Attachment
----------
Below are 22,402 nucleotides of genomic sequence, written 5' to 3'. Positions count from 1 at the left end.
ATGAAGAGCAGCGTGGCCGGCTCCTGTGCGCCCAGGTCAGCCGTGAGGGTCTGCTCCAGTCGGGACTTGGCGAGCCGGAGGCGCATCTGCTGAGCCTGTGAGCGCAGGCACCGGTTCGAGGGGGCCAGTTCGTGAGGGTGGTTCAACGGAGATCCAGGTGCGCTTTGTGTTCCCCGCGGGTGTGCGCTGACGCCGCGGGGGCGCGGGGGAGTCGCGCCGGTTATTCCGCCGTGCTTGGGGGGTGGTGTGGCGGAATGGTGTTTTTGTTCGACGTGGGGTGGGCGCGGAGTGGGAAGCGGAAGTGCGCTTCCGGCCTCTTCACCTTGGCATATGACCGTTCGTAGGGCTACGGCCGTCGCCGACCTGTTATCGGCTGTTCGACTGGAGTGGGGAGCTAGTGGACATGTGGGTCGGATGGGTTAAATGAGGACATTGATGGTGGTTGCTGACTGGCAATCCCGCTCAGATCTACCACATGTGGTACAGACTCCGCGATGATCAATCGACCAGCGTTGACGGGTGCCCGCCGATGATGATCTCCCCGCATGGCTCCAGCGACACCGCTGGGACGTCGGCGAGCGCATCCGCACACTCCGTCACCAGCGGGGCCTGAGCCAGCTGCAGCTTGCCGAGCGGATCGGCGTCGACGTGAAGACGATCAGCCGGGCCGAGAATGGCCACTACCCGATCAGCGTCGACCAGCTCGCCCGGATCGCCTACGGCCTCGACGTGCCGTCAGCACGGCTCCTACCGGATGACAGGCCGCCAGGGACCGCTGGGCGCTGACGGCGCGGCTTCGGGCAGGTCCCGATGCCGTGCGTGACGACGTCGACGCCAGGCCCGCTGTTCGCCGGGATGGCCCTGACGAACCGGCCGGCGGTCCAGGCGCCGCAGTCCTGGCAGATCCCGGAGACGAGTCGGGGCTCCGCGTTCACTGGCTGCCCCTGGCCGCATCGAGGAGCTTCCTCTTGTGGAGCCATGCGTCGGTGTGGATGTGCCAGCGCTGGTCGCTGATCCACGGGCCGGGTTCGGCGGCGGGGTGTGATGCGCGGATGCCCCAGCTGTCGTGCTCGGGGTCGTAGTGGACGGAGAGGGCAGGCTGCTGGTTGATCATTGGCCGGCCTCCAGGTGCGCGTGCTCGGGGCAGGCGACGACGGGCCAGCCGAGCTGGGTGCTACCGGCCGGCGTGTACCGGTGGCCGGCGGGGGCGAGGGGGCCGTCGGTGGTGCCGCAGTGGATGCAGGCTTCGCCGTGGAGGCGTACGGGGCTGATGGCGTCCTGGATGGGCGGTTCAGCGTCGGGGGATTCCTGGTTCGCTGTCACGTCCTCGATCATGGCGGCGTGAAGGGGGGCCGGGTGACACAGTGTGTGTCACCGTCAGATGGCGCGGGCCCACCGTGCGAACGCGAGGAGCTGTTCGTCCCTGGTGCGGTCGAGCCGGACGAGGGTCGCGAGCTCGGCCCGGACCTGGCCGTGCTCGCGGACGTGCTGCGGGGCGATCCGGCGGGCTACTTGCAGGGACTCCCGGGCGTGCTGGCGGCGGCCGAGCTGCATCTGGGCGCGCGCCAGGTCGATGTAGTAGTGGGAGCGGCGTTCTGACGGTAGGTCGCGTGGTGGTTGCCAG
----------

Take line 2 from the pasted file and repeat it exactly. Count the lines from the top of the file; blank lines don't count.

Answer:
ATGAAGAGCAGCGTGGCCGGCTCCTGTGCGCCCAGGTCAGCCGTGAGGGTCTGCTCCAGTCGGGACTTGGCGAGCCGGAGGCGCATCTGCTGAGCCTGTGAGCGCAGGCACCGGTTCGAGGGGGCCAGTTCGTGAGGGTGGTTCAACGGAGATCCAGGTGCGCTTTGTGTTCCCCGCGGGTGTGCGCTGACGCCGCGGGGGCGCGGGGGAGTCGCGCCGGTTATTCCGCCGTGCTTGGGGGGTGGTGTGGCGGAATGGTGTTTTTGTTCGACGTGGGGTGGGCGCGGAGTGGGAAGCGGAAGTGCGCTTCCGGCCTCTTCACCTTGGCATATGACCGTTCGTAGGGCTACGGCCGTCGCCGACCTGTTATCGGCTGTTCGACTGGAGTGGGGAGCTAGTGGACATGTGGGTCGGATGGGTTAAATGAGGACATTGATGGTGGTTGCTGACTGGCAATCCCGCTCAGATCTACCACATGTGGTACAGACTCCGCGATGATCAATCGACCAGCGTTGACGGGTGCCCGCCGATGATGATCTCCCCGCATGGCTCCAGCGACACCGCTGGGACGTCGGCGAGCGCATCCGCACACTCCGTCACCAGCGGGGCCTGAGCCAGCTGCAGCTTGCCGAGCGGATCGGCGTCGACGTGAAGACGATCAGCCGGGCCGAGAATGGCCACTACCCGATCAGCGTCGACCAGCTCGCCCGGATCGCCTACGGCCTCGACGTGCCGTCAGCACGGCTCCTACCGGATGACAGGCCGCCAGGGACCGCTGGGCGCTGACGGCGCGGCTTCGGGCAGGTCCCGATGCCGTGCGTGACGACGTCGACGCCAGGCCCGCTGTTCGCCGGGATGGCCCTGACGAACCGGCCGGCGGTCCAGGCGCCGCAGTCCTGGCAGATCCCGGAGACGAGTCGGGGCTCCGCGTTCACTGGCTGCCCCTGGCCGCATCGAGGAGCTTCCTCTTGTGGAGCCATGCGTCGGTGTGGATGTGCCAGCGCTGGTCGCTGATCCACGGGCCGGGTTCGGCGGCGGGGTGTGATGCGCGGATGCCCCAGCTGTCGTGCTCGGGGTCGTAGTGGACGGAGAGGGCAGGCTGCTGGTTGATCATTGGCCGGCCTCCAGGTGCGCGTGCTCGGGGCAGGCGACGACGGGCCAGCCGAGCTGGGTGCTACCGGCCGGCGTGTACCGGTGGCCGGCGGGGGCGAGGGGGCCGTCGGTGGTGCCGCAGTGGATGCAGGCTTCGCCGTGGAGGCGTACGGGGCTGATGGCGTCCTGGATGGGCGGTTCAGCGTCGGGGGATTCCTGGTTCGCTGTCACGTCCTCGATCATGGCGGCGTGAAGGGGGGCCGGGTGACACAGTGTGTGTCACCGTCAGATGGCGCGGGCCCACCGTGCGAACGCGAGGAGCTGTTCGTCCCTGGTGCGGTCGAGCCGGACGAGGGTCGCGAGCTCGGCCCGGACCTGGCCGTGCTCGCGGACGTGCTGCGGGGCGATCCGGCGGGCTACTTGCAGGGACTCCCGGGCGTGCTGGCGGCGGCCGAGCTGCATCTGGGCGCGCGCCAGGTCGATGTAGTAGTGGGAGCGGCGTTCTGACGGTAGGTCGCGTGGTGGTTGCCAG